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Across the pond, leading American Jewish writers like novelist Saul Bellow and the critics Lionel Trilling and Irving Howe racked up a miserable record of sins of omission during the Holocaust, failing to write about it or show any particular concern for what was unfolding. That, at least, eventually evoked contrition, with Bellow writing in a letter to the writer Cynthia Ozick that “I was too busy becoming a novelist to take note of what was happening in the Forties…. Growing slowly aware of this unspeakable evasion I didn’t even know how to begin to admit it into my inner life.”
That contrasts, Alexander points out, with present-day American Jewish Israel bashers like Tony Kushner, Noam Chomsky, Judith Butler, or the late Tony Judt, for whom alienation from Jewish national priorities is not cause for remorse but for self-celebration and strutting one’s superior morality. In America and elsewhere, Alexander observes, such Jews invert the 19th-century notion of “a Jew at home, a man in the world”: generally devoid of Jewish culture in their personal lives, they start adducing their Jewishness when publicly excoriating Israel as a dark stain of evil on the face of the earth.
There are, too, some good guys (and girls) in this book in addition to the younger Arnold and (equivocally) Mill. The 19th-century English novelist George Eliot, in her Daniel Deronda, showed both prescience and deep sympathy toward the Jewish yearning to return to Zion. The late American Jewish author Marie Syrkin, while of socialist leanings herself, staunchly defended Israel when apathy or criticism were the going trends. Efraim Karsh, an Israeli emigrant in Britain, has with his book Palestine Betrayed definitively refuted claims of Israeli responsibility for the Palestinian refugee problem. The Israeli poet Abba Kovner was a heroic anti-Nazi fighter in Lithuania during the war and, after emigrating to Israel, a patriot and leading light of Hebrew literary revival.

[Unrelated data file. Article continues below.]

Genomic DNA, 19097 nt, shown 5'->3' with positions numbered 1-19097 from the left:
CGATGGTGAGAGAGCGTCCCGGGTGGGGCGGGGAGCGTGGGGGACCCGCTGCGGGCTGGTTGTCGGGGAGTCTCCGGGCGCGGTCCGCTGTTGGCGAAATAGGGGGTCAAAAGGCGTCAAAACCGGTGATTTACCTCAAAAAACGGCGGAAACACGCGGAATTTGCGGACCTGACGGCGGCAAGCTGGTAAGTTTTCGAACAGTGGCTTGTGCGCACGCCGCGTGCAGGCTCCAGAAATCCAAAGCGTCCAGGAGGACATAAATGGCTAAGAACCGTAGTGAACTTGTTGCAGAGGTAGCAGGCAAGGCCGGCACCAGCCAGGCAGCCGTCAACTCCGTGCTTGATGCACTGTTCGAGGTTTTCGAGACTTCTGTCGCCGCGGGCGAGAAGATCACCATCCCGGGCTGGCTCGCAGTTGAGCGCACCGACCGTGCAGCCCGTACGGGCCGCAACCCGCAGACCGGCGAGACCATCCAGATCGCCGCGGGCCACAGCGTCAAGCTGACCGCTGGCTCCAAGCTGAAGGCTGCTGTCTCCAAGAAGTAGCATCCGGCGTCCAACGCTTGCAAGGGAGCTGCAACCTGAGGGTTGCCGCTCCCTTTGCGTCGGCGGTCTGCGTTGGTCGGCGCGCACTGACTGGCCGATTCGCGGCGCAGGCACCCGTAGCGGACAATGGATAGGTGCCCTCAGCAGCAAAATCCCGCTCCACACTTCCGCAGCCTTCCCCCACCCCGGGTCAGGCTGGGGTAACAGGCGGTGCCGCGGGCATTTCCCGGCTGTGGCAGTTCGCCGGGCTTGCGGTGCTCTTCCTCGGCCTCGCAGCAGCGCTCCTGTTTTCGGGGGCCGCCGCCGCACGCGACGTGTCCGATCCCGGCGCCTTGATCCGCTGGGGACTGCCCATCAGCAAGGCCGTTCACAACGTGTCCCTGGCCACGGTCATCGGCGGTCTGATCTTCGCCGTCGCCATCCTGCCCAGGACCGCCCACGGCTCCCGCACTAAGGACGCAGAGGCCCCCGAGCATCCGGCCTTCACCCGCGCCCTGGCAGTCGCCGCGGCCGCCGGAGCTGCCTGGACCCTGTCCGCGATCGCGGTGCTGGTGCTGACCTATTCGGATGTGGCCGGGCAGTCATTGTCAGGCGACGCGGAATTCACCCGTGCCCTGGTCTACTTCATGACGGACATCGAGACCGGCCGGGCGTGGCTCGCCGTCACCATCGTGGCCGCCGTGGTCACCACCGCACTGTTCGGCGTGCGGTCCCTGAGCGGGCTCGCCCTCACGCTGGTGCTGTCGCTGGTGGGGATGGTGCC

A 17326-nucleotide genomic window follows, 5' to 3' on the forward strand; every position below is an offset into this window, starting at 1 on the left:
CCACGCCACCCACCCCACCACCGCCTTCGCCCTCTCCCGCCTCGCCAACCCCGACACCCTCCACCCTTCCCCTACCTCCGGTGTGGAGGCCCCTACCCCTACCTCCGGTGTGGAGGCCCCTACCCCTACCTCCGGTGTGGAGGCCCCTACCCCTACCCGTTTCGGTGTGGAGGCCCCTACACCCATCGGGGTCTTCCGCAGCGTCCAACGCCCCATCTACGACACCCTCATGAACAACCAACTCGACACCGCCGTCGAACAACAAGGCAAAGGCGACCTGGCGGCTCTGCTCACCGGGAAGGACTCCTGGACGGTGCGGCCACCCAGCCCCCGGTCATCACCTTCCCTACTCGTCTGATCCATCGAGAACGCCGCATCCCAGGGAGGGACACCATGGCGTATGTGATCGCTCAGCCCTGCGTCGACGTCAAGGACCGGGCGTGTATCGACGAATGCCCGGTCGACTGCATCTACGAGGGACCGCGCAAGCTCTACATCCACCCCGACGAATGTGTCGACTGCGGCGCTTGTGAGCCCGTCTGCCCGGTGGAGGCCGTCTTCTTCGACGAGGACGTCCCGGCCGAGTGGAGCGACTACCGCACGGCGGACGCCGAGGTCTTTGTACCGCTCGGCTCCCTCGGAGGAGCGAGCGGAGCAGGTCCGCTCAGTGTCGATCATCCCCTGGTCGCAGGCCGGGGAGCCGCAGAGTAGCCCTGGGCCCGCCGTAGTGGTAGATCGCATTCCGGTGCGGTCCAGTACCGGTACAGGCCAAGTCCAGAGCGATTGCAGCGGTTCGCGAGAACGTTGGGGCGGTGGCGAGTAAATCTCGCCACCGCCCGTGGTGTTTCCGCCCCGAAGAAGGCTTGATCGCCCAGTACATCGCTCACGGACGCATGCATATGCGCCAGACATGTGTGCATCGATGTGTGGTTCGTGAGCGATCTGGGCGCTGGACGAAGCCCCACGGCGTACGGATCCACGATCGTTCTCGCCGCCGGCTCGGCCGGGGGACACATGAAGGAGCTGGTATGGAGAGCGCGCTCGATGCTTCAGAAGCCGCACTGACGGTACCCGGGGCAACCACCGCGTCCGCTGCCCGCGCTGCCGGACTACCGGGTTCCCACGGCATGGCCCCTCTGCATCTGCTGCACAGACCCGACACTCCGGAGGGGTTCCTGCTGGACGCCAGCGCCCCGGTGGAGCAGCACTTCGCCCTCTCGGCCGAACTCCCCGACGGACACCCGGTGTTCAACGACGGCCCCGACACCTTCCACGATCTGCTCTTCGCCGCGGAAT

Still, if more Jewish (and non-Jewish) highbrows were of the ilk of such individuals, there would have been no need for a book like Alexander’s. Instead, a besieged people shows signs of cracking under the pressure as many of its most talented sons and daughters join the attackers, flaunting their cowardice and betrayal in hues of moral grandeur. However appalling much of the subject matter, Edward Alexander’s wit, erudition, and insight make this a desirable and important book to read.
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